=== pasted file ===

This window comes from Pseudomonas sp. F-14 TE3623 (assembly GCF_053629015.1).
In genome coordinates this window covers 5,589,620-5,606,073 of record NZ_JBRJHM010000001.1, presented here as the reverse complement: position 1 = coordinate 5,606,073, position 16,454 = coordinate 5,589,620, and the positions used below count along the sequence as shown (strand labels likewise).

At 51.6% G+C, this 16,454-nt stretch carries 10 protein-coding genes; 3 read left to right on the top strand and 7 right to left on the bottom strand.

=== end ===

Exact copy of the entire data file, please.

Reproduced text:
This window comes from Pseudomonas sp. F-14 TE3623 (assembly GCF_053629015.1).
In genome coordinates this window covers 5,589,620-5,606,073 of record NZ_JBRJHM010000001.1, presented here as the reverse complement: position 1 = coordinate 5,606,073, position 16,454 = coordinate 5,589,620, and the positions used below count along the sequence as shown (strand labels likewise).

At 51.6% G+C, this 16,454-nt stretch carries 10 protein-coding genes; 3 read left to right on the top strand and 7 right to left on the bottom strand.